Johannesburg – Testifying before the commission of inquiry into taxi violence last Thursday in Parktown, Gauteng MEC for Public Transport and Roads Infrastructure Jacob Mamabolo said since taking office he has established that some taxi associations have their own hitmen.
Mamabolo said this information was revealed to him through his interventions with various taxi associations.
“These hitmen are not for free. How can we have operating licences issued by the state to promote murder? We need to strengthen legislation and the law so that killings will not be allowed,” he said.
Mamabolo said instability and violence in the taxi industry has a negative impact on the economy, and is concerned with allegations surrounding the hitmen as associations allegedly use heavily armed security guards at taxi ranks.
“Dealing with rival taxi associations and dealing with the taxi industry is a baptism of fire. It is a deeper problem I have to deal with,” he said.
Mamabolo said there seemed to be an increase in the number of people killed versus the number of suspects being prosecuted and convicted. “Why are we not seeing a successful rate of prosecutions?” he asked.
Mamabolo has predicted an ugly war if the taxi industry is not properly regulated by government.
He told the commission of inquiry into taxi violence in Gauteng, chaired by Judge Jeremiah Shongwe and commissioners Hlula Msimang and Lungile Mabece, that the industry which he himself fears is also feared by everybody else.
“It has an opportunity to turn itself into a powerful model of BEE; the government must bring it together and state organs must work together to improve the taxi industry. As government, we should be interested in published financial statements and how money is spent, and look who is into the industry, including government employees and others who are fronting. We need to know who the illegal operators in the industry are. If we don’t do that, we will perpetuate the industry that is left to itself, we are totally neglecting it. If the taxi industry is left to itself, it grows into an animal that we are all afraid of. If we work with them, we will be able to empower it and give it money. We can’t give people money who are going to hire inkabis(hitmen) with government money to kill each other. If you value something, you put money in it. We don’t know how many associations and operators are in Gauteng, and how many taxis are in Gauteng. Imagine we were subsidising commuters who carry cards and when they use them, part of the payment goes to government. It will reduce the cost of travelling in taxis. Women who joined the industry after the deaths of their husbands complained that they need a door from government where they can come and raise their issues. By regularising the industry, we will be saving it,” Mamabolo said.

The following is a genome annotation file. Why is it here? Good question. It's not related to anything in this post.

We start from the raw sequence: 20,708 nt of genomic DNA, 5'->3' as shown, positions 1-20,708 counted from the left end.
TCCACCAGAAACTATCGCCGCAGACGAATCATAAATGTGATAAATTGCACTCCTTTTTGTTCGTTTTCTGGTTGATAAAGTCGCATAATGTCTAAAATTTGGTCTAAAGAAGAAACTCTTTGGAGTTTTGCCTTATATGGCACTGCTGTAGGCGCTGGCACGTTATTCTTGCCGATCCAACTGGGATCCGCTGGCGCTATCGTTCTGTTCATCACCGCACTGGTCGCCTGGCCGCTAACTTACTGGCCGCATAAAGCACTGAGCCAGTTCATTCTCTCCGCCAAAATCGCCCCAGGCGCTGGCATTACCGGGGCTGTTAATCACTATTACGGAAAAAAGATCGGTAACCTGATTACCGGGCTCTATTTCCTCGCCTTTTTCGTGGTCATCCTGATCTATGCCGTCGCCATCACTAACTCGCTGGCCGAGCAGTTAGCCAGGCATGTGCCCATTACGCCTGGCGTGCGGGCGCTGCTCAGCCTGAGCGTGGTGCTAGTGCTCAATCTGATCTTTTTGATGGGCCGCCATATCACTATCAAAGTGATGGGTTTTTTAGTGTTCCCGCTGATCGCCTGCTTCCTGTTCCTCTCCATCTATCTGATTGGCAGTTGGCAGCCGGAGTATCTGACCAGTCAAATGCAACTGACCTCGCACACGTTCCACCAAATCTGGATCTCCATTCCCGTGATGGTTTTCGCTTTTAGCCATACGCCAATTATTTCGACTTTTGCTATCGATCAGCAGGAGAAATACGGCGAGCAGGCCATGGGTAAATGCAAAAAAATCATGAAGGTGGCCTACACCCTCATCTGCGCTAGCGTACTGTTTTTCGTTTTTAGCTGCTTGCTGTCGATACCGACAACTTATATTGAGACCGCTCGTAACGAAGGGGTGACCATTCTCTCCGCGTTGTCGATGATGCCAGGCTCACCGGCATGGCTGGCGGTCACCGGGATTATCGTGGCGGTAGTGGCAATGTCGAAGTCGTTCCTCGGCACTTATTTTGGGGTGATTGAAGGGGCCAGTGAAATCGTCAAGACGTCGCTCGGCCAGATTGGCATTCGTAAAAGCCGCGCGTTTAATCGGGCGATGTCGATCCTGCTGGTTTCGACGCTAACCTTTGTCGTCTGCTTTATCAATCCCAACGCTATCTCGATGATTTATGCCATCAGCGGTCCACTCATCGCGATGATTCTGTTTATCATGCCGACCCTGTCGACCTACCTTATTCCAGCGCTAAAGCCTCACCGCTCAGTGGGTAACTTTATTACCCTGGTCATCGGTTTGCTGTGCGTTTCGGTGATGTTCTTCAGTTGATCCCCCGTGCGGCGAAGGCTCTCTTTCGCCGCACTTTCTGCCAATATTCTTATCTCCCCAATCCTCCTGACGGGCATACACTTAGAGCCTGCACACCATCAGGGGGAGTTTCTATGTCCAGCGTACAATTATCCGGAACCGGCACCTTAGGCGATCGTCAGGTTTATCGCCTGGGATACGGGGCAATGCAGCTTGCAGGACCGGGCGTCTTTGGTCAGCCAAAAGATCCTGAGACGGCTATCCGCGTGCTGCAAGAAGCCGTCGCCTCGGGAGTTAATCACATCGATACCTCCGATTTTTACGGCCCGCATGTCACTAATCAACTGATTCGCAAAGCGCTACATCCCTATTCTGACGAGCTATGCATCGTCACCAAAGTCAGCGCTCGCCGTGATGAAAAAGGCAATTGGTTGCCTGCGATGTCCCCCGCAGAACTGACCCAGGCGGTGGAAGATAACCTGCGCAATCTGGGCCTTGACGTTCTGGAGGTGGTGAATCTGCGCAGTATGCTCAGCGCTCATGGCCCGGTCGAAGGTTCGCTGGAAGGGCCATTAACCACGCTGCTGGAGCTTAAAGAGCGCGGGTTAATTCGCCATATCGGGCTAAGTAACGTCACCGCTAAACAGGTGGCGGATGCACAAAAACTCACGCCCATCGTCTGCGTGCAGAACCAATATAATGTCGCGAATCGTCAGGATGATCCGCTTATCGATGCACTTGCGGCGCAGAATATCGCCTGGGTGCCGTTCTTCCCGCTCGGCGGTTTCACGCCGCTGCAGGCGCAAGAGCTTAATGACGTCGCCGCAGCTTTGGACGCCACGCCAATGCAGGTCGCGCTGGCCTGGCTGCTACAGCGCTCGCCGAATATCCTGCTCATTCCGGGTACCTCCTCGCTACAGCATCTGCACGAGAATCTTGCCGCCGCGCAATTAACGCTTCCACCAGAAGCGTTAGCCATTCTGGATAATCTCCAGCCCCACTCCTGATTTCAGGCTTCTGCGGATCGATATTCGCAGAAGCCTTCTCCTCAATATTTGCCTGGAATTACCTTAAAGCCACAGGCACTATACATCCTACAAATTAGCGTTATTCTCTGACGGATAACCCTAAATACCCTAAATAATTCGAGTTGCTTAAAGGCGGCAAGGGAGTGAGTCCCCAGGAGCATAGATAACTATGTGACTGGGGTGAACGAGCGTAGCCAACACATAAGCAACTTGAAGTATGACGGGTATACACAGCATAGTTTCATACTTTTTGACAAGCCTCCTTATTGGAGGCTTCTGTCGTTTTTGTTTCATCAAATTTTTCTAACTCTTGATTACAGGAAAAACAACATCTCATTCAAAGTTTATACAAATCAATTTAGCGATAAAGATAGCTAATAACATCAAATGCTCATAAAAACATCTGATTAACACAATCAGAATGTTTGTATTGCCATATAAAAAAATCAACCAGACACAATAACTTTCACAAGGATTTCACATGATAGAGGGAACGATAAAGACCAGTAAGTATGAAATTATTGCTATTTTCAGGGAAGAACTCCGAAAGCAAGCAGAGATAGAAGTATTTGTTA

He added: “We can’t tell operators what to do because they live by themselves. If we don’t put money into it, it is a no man’s world. The industry is critical and we must take care of it, clean it and prevent it from collapsing.
If there would be a taxi war now, the economy will be severely affected and many commuters are going to lose their jobs because some employers don’t understand taxi violence,” Mamabolo said.